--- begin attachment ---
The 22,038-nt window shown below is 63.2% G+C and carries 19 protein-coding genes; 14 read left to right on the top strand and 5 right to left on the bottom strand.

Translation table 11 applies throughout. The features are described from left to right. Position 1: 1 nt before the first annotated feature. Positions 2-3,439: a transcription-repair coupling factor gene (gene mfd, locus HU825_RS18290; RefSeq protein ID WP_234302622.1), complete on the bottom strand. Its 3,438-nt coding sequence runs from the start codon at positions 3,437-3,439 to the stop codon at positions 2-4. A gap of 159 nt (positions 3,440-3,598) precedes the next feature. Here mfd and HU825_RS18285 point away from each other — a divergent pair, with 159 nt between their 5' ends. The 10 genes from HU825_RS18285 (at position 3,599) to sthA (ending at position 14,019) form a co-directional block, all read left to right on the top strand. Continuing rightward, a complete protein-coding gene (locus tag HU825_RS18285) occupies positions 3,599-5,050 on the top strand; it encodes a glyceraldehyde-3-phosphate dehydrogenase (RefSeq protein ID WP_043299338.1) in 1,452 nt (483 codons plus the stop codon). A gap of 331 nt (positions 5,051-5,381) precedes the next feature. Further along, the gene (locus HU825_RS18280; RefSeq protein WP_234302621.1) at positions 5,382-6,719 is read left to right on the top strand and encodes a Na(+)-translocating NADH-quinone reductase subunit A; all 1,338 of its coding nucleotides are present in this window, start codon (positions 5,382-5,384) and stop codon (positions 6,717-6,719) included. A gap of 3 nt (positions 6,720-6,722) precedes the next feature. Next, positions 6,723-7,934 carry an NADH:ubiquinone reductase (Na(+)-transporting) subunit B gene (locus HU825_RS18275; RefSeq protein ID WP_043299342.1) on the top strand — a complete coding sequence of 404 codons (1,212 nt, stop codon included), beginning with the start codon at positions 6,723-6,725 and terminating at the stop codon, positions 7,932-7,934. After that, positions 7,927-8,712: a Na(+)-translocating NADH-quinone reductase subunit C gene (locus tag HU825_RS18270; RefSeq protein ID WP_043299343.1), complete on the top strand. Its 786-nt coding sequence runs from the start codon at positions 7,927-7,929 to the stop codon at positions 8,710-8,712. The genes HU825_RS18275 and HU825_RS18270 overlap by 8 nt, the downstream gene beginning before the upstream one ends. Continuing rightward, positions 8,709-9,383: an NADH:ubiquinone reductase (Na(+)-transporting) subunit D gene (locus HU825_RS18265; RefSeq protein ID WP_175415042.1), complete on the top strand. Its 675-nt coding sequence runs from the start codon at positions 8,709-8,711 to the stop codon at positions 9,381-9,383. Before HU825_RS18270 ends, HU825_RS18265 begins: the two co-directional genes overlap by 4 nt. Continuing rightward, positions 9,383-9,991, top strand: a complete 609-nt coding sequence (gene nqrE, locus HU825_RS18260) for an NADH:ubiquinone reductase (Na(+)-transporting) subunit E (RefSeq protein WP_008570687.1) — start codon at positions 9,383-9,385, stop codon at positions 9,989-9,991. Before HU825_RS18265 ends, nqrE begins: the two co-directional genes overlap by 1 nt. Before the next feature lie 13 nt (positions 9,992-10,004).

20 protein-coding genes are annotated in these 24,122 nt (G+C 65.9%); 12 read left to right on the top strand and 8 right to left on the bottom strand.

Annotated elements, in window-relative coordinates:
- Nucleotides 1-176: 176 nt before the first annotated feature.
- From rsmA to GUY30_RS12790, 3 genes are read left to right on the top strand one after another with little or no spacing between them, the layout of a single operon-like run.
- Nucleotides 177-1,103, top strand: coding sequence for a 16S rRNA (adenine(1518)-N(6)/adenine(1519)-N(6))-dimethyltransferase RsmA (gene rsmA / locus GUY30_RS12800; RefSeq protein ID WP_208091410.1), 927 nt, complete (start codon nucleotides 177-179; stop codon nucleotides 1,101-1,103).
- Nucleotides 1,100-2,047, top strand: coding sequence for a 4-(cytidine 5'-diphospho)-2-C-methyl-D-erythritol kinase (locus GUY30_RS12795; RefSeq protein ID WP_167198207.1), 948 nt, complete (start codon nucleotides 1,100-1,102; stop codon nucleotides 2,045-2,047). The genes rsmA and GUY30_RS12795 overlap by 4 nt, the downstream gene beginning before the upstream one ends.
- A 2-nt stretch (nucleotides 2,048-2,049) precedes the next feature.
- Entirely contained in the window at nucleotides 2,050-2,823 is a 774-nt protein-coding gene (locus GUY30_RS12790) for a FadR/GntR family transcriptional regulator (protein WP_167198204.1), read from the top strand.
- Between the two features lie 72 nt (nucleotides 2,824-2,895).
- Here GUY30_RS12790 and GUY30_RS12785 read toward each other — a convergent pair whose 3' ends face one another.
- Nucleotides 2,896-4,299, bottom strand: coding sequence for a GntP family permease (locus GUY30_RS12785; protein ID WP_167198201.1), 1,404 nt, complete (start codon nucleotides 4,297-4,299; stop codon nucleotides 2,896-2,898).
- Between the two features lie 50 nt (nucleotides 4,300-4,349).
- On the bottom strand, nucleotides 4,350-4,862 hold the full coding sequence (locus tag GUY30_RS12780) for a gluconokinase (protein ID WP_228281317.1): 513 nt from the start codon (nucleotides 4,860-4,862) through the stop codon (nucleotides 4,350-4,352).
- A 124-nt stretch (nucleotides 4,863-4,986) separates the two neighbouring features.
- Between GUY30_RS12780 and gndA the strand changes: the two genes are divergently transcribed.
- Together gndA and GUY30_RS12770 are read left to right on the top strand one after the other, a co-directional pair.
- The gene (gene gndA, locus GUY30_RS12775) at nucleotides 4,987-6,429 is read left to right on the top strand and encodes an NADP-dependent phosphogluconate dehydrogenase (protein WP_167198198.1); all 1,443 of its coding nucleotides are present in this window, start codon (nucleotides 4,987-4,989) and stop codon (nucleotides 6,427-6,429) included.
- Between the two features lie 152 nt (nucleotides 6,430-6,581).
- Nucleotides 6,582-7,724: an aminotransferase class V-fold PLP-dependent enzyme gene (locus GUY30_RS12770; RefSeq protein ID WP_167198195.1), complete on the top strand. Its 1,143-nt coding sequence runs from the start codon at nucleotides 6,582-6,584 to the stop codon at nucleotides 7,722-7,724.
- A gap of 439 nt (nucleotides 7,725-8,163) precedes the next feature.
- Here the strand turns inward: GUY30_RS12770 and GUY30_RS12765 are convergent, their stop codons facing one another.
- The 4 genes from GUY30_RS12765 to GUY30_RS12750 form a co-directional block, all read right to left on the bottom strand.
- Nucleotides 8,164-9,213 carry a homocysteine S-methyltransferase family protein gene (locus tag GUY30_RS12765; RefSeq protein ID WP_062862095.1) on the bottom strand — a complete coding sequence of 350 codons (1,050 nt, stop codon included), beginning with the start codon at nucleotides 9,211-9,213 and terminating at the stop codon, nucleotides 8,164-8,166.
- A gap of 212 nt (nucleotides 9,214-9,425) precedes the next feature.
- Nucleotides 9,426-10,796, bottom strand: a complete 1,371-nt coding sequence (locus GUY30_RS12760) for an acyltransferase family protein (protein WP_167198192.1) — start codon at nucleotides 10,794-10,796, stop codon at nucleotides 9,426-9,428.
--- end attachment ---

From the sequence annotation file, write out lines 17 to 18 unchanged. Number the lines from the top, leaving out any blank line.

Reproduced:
- Between GUY30_RS12780 and gndA the strand changes: the two genes are divergently transcribed.
- Together gndA and GUY30_RS12770 are read left to right on the top strand one after the other, a co-directional pair.